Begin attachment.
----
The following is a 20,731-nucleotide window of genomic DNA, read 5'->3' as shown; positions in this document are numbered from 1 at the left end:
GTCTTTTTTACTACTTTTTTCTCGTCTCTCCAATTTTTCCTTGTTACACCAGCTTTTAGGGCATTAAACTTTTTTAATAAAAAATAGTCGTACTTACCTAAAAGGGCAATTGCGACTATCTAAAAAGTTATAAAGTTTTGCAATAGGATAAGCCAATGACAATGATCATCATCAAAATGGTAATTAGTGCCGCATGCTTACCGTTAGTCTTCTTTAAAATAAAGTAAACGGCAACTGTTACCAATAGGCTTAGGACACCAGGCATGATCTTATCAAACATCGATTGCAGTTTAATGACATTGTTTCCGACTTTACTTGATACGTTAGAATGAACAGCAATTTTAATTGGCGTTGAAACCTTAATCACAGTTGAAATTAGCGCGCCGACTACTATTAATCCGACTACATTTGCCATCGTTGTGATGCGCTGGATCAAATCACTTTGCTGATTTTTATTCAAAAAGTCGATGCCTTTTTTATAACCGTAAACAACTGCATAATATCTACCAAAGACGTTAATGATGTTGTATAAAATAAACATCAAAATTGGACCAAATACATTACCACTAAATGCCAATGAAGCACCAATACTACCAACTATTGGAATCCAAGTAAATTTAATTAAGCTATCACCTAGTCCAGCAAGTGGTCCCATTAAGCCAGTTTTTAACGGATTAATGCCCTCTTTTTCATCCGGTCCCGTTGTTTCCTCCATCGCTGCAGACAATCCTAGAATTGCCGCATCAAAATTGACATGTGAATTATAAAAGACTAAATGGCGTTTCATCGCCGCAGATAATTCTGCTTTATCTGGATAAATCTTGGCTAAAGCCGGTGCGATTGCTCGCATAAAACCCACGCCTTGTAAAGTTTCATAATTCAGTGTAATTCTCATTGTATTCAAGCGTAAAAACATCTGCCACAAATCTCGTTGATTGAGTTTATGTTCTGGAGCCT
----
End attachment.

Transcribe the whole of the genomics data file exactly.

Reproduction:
The following is a 20,731-nucleotide window of genomic DNA, read 5'->3' as shown; positions in this document are numbered from 1 at the left end:
GTCTTTTTTACTACTTTTTTCTCGTCTCTCCAATTTTTCCTTGTTACACCAGCTTTTAGGGCATTAAACTTTTTTAATAAAAAATAGTCGTACTTACCTAAAAGGGCAATTGCGACTATCTAAAAAGTTATAAAGTTTTGCAATAGGATAAGCCAATGACAATGATCATCATCAAAATGGTAATTAGTGCCGCATGCTTACCGTTAGTCTTCTTTAAAATAAAGTAAACGGCAACTGTTACCAATAGGCTTAGGACACCAGGCATGATCTTATCAAACATCGATTGCAGTTTAATGACATTGTTTCCGACTTTACTTGATACGTTAGAATGAACAGCAATTTTAATTGGCGTTGAAACCTTAATCACAGTTGAAATTAGCGCGCCGACTACTATTAATCCGACTACATTTGCCATCGTTGTGATGCGCTGGATCAAATCACTTTGCTGATTTTTATTCAAAAAGTCGATGCCTTTTTTATAACCGTAAACAACTGCATAATATCTACCAAAGACGTTAATGATGTTGTATAAAATAAACATCAAAATTGGACCAAATACATTACCACTAAATGCCAATGAAGCACCAATACTACCAACTATTGGAATCCAAGTAAATTTAATTAAGCTATCACCTAGTCCAGCAAGTGGTCCCATTAAGCCAGTTTTTAACGGATTAATGCCCTCTTTTTCATCCGGTCCCGTTGTTTCCTCCATCGCTGCAGACAATCCTAGAATTGCCGCATCAAAATTGACATGTGAATTATAAAAGACTAAATGGCGTTTCATCGCCGCAGATAATTCTGCTTTATCTGGATAAATCTTGGCTAAAGCCGGTGCGATTGCTCGCATAAAACCCACGCCTTGTAAAGTTTCATAATTCAGTGTAATTCTCATTGTATTCAAGCGTAAAAACATCTGCCACAAATCTCGTTGATTGAGTTTATGTTCTGGAGCCT